Conversations with my mother
Obviously, I rang the mother every day during the great snow of 2018. In fact, some of the days, I might have even phoned her two or three times. To check in with her, obviously. We both maintained this fiction when I would ring. I would start by asking if they were getting on OK. But then we would get down to business.
We were both following everything across the airwaves so we would go through the various carry on. And strangely enough, we would agree on most things.
Sometimes it might take up to an hour to put the world to rights and put everyone back in their boxes. At the end, we would have a kind of 'Any Other Business' section, where we would both go through our files to make sure there was nothing else we needed to air, and then we'd sign off, until we had built up enough material again for another session.
I'm lucky to have the mother. At this stage of life I know I'm lucky to have a mother at all. I can't imagine life without her, such a part of the texture of my daily life is she. And indeed, I know today is not about the men, but I'm lucky to have my dad still as well. Not everyone gets to this stage with that kind of stability in their lives.
But more than that, I am lucky to have the mother I have.
If nothing else, she is very useful. You can check in with her at any time of day or night and she will give you a fairly straight steer on everything that's going on. She is like some kind of political and social think-tank operating out of a house in Cork.
Whatever time of day or night you'll get it all, a good old romp through everything from how Leo is getting on (suddenly looking very old. We think it's the hair in some way), across to metoo and what the celebrities are up to.
And now that she has the iPad and independent.ie to supplement her actual printed paper and her broadcast monitoring, she's more instantly up to date with everything, so she is operating a more real-time analysis service. She could actually put out twice-daily bulletins, an email directly to your desk or device telling you everything you need to know right now and what the common-sense steer is on it.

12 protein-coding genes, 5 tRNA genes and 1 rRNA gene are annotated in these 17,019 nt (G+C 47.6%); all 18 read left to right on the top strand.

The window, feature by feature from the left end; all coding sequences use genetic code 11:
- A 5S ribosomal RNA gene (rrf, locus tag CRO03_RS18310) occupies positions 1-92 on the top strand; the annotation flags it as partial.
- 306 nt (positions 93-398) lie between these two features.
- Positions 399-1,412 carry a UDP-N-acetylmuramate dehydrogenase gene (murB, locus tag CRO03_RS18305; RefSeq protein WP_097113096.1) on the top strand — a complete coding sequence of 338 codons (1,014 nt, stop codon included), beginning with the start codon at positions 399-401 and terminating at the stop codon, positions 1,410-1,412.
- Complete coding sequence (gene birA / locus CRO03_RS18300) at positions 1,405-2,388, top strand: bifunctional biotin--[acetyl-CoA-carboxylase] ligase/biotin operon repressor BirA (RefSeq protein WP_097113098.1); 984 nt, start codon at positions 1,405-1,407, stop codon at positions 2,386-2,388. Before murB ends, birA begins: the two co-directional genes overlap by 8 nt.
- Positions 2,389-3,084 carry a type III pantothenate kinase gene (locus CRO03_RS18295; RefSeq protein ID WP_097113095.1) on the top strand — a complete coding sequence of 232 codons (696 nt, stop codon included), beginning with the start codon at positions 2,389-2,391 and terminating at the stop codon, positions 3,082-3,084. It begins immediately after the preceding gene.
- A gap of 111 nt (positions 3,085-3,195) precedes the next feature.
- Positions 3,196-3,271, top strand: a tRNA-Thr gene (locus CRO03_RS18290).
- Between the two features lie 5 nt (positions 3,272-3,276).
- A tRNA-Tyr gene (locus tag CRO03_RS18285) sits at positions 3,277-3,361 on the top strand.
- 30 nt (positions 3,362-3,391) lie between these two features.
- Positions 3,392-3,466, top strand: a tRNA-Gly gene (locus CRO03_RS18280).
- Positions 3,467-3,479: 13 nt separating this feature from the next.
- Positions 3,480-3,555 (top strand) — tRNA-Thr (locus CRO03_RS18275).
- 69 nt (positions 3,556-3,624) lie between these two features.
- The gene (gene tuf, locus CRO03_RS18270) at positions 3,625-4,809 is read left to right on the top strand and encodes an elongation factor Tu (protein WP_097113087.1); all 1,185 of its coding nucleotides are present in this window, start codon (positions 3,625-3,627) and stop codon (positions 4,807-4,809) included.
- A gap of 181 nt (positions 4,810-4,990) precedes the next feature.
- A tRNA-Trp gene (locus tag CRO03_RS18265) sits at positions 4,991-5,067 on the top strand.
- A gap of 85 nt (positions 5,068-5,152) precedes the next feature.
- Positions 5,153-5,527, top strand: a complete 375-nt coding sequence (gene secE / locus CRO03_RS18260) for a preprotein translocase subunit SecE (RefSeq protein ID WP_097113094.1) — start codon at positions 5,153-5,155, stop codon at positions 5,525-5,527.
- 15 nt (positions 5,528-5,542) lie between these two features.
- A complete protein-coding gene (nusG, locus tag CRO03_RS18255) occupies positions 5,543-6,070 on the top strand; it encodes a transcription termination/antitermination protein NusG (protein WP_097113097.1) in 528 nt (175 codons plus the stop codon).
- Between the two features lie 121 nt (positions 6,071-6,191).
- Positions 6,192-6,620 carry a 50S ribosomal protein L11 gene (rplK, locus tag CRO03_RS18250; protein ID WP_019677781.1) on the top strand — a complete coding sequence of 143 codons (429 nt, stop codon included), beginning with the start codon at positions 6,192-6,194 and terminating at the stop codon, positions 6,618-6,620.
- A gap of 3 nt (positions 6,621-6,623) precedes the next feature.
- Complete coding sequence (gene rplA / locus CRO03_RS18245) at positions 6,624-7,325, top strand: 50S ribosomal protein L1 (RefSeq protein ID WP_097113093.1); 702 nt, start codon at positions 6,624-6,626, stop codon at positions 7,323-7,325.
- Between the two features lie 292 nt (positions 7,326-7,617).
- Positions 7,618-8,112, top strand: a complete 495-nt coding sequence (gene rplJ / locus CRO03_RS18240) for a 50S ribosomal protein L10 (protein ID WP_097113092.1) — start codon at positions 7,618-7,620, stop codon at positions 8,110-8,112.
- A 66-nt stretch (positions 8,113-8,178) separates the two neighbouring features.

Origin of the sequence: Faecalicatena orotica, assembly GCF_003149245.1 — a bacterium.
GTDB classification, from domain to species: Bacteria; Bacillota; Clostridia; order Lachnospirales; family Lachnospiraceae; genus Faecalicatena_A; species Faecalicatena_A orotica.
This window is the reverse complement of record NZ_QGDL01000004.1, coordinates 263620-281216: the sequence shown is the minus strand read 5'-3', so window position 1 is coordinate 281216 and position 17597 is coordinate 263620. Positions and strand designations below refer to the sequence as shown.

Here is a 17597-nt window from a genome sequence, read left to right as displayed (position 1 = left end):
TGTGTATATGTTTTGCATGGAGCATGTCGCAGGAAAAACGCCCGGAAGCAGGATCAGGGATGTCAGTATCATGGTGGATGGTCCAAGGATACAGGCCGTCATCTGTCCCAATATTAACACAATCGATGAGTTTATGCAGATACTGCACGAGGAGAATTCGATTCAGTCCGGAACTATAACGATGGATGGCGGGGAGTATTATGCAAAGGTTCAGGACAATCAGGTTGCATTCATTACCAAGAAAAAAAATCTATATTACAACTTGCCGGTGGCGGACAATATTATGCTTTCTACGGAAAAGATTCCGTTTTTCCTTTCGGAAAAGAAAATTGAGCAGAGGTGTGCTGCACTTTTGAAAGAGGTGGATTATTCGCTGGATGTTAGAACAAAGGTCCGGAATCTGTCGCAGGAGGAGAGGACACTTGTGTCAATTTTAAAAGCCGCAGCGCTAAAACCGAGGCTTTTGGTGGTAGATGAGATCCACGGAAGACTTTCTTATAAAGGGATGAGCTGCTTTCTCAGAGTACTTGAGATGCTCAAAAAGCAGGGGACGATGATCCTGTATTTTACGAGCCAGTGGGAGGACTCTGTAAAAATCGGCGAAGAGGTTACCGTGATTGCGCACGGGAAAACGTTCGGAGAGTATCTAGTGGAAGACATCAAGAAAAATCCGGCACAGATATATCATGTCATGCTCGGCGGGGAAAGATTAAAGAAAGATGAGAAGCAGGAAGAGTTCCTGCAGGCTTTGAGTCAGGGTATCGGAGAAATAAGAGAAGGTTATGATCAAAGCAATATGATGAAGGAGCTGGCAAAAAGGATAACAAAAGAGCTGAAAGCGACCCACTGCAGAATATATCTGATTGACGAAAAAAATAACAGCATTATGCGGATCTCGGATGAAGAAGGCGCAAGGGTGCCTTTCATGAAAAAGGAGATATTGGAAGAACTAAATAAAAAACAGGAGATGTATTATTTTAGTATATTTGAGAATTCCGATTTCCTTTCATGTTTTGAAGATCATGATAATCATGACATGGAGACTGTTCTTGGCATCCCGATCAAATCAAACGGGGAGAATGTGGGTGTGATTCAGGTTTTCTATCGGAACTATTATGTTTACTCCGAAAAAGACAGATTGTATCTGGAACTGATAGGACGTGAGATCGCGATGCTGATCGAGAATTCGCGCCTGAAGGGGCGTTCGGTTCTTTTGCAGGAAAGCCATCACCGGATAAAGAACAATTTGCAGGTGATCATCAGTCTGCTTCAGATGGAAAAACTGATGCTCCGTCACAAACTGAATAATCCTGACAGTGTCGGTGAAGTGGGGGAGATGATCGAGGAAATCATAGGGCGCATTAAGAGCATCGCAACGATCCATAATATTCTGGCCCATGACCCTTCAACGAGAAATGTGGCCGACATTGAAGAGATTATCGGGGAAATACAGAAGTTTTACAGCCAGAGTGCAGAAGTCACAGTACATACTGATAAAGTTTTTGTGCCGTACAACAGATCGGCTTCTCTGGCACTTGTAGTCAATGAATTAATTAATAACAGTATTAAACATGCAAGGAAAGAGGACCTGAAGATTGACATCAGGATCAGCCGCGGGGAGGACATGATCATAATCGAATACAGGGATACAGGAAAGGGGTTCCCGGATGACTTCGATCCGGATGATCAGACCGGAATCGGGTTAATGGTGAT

The thing is, not only is she up to date with stuff, she is actually generally several steps ahead of anyone else. The mother will tell you stuff in a casual aside that will often only become conventional wisdom among the media and chattering classes a week or two later. She will spot something on the edge of a story, a certain phrase, or a mood or a glance, or even an outfit or haircut, and she will discern something that won't become apparent to others for days.
Amazing instincts, that woman.
And she'll also remind you that there is nothing new in this world really. You'll tell some convoluted story about someone, and she won't be remotely surprised by it. She'll give you some two or three word old phrase or bit of a saying from Glengarriff that sums up the whole thing.
I often think the mother would be great on Cutting Edge, which returns to RTE1 this Wednesday at 9.35pm.
But even if we would have her on, she wouldn't do it. She is a behind-the-scenes operative.
Besides which, she would tell you that she is on it in a way.
She is there every week - in me - a receptacle for everything she ever taught me, about not going along with the herd, and asking awkward questions, and trusting your gut sometimes even when everyone else has gone in the other direction, and about casting a sceptical eye over all the bulls**t, and having a bit of old-fashioned common sense.
Brendan O'Connor's Cutting Edge returns Wednesday, 9.35pm on RTE 1
Sunday Indo Living